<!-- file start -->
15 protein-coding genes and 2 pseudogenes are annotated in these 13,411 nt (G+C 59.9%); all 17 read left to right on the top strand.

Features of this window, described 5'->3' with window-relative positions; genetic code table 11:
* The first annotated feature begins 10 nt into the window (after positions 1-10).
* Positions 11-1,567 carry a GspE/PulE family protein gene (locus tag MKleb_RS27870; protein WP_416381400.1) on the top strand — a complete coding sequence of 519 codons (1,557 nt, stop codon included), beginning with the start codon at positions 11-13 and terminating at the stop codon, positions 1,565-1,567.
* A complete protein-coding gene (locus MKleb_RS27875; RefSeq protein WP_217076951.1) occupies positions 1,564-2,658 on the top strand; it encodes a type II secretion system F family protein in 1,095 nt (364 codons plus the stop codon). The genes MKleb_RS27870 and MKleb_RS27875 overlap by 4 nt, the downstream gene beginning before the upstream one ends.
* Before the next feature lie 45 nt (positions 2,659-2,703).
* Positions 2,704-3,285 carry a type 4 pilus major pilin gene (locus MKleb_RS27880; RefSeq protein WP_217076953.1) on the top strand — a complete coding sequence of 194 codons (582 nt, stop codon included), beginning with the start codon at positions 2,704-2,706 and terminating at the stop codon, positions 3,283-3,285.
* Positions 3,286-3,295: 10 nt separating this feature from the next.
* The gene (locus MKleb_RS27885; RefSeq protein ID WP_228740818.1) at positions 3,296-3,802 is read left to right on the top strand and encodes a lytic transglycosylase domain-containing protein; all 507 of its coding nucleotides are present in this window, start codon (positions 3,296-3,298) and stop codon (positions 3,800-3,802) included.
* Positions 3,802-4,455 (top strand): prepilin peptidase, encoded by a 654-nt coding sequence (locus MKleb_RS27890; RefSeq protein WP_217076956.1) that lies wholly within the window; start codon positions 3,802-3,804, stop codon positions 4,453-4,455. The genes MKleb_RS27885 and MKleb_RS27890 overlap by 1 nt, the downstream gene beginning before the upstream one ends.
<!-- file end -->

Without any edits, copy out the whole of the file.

15 protein-coding genes and 2 pseudogenes are annotated in these 13,411 nt (G+C 59.9%); all 17 read left to right on the top strand.

Features of this window, described 5'->3' with window-relative positions; genetic code table 11:
* The first annotated feature begins 10 nt into the window (after positions 1-10).
* Positions 11-1,567 carry a GspE/PulE family protein gene (locus tag MKleb_RS27870; protein WP_416381400.1) on the top strand — a complete coding sequence of 519 codons (1,557 nt, stop codon included), beginning with the start codon at positions 11-13 and terminating at the stop codon, positions 1,565-1,567.
* A complete protein-coding gene (locus MKleb_RS27875; RefSeq protein WP_217076951.1) occupies positions 1,564-2,658 on the top strand; it encodes a type II secretion system F family protein in 1,095 nt (364 codons plus the stop codon). The genes MKleb_RS27870 and MKleb_RS27875 overlap by 4 nt, the downstream gene beginning before the upstream one ends.
* Before the next feature lie 45 nt (positions 2,659-2,703).
* Positions 2,704-3,285 carry a type 4 pilus major pilin gene (locus MKleb_RS27880; RefSeq protein WP_217076953.1) on the top strand — a complete coding sequence of 194 codons (582 nt, stop codon included), beginning with the start codon at positions 2,704-2,706 and terminating at the stop codon, positions 3,283-3,285.
* Positions 3,286-3,295: 10 nt separating this feature from the next.
* The gene (locus MKleb_RS27885; RefSeq protein ID WP_228740818.1) at positions 3,296-3,802 is read left to right on the top strand and encodes a lytic transglycosylase domain-containing protein; all 507 of its coding nucleotides are present in this window, start codon (positions 3,296-3,298) and stop codon (positions 3,800-3,802) included.
* Positions 3,802-4,455 (top strand): prepilin peptidase, encoded by a 654-nt coding sequence (locus MKleb_RS27890; RefSeq protein WP_217076956.1) that lies wholly within the window; start codon positions 3,802-3,804, stop codon positions 4,453-4,455. The genes MKleb_RS27885 and MKleb_RS27890 overlap by 1 nt, the downstream gene beginning before the upstream one ends.